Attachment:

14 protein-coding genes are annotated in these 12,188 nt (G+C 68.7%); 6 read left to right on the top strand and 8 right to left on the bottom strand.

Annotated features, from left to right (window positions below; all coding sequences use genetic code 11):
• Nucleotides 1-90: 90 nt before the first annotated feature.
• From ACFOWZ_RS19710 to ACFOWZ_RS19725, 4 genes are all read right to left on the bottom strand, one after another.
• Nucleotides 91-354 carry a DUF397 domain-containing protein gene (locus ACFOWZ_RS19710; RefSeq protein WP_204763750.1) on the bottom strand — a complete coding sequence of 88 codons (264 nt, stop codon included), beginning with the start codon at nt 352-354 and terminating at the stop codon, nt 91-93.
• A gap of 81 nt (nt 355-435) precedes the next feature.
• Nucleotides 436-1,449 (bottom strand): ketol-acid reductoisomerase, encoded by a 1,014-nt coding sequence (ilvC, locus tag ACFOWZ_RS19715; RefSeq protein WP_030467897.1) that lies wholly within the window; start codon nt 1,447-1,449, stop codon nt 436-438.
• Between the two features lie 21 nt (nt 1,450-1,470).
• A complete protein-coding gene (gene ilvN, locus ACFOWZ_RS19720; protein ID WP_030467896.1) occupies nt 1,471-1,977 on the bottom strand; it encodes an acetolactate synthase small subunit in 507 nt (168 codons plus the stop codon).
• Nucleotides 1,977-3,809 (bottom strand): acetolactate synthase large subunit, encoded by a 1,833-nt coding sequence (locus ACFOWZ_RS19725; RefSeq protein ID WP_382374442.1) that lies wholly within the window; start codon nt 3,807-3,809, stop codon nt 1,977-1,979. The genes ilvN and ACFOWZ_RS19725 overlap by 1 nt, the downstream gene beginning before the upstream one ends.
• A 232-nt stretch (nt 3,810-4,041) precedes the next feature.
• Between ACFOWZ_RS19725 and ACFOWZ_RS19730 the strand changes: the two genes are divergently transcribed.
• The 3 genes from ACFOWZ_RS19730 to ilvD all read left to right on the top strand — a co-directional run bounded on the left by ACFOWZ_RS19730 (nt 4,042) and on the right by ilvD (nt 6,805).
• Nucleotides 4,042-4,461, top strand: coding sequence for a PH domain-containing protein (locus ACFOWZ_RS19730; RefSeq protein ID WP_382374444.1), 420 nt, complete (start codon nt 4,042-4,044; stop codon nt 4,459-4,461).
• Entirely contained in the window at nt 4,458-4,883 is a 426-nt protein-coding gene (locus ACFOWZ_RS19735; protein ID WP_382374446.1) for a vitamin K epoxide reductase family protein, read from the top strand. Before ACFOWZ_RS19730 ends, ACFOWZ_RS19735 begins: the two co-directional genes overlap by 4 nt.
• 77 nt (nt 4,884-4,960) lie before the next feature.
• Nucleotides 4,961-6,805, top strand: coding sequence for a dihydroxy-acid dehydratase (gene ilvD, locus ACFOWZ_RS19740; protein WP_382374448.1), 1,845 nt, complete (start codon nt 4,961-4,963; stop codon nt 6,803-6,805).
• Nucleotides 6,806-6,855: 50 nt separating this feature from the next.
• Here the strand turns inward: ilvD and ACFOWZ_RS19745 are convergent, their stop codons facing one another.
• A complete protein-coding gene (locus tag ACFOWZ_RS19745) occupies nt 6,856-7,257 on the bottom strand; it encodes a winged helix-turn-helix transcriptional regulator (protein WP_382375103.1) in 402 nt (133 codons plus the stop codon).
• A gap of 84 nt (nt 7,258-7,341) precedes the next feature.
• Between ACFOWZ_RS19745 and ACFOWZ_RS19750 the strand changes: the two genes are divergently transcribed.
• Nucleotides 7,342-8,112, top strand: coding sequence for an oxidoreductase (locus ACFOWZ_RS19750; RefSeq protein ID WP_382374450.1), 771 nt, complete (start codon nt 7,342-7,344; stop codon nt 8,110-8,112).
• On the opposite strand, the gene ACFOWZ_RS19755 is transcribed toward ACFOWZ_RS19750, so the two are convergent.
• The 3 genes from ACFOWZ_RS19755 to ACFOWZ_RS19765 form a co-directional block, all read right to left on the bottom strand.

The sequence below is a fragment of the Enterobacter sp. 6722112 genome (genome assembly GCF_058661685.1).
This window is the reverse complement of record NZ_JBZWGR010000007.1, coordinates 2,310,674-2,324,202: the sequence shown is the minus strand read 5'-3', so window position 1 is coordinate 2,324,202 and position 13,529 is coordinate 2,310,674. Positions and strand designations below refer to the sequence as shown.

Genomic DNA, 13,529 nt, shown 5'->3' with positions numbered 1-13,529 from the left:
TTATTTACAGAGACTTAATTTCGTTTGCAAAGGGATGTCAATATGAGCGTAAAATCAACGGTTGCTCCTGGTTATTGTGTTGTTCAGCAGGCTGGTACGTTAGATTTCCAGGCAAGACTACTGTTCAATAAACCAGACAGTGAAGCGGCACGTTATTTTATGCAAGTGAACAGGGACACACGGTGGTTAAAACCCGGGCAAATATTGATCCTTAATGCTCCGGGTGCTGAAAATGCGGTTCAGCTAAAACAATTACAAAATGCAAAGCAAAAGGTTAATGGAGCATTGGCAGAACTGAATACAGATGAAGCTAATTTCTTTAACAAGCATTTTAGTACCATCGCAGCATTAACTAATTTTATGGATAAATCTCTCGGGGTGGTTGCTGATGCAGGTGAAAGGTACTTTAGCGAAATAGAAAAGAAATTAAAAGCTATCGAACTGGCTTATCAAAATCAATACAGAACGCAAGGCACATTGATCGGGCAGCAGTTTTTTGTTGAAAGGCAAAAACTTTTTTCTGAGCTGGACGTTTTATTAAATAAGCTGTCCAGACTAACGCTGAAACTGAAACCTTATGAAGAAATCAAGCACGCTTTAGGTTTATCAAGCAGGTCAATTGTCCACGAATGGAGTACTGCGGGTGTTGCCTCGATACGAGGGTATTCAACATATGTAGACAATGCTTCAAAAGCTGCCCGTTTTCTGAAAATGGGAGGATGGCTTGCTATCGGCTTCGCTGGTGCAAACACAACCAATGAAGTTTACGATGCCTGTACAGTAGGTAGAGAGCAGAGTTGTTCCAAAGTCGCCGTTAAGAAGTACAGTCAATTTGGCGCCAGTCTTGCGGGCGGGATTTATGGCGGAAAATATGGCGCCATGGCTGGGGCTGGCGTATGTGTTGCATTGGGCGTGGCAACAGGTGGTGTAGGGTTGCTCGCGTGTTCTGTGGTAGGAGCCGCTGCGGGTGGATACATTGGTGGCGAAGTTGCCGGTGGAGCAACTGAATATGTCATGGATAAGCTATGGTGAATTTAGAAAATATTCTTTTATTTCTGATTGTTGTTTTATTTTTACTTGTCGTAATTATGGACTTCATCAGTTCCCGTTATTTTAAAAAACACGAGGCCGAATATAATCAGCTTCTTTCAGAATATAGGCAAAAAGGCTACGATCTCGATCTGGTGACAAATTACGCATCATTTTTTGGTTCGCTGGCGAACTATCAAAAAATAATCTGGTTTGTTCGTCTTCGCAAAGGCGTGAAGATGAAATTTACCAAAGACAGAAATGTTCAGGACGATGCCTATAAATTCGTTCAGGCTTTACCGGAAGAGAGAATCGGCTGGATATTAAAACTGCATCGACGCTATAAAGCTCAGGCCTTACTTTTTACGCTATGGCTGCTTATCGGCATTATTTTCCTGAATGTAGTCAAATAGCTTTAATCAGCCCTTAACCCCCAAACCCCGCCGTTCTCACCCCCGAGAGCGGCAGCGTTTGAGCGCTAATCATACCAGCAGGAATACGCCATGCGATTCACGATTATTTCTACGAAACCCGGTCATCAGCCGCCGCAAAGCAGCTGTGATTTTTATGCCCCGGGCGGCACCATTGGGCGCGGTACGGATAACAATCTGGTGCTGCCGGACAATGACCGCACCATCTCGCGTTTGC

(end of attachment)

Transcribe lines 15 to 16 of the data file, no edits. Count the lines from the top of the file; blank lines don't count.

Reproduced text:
• Entirely contained in the window at nt 4,458-4,883 is a 426-nt protein-coding gene (locus ACFOWZ_RS19735; protein ID WP_382374446.1) for a vitamin K epoxide reductase family protein, read from the top strand. Before ACFOWZ_RS19730 ends, ACFOWZ_RS19735 begins: the two co-directional genes overlap by 4 nt.
• 77 nt (nt 4,884-4,960) lie before the next feature.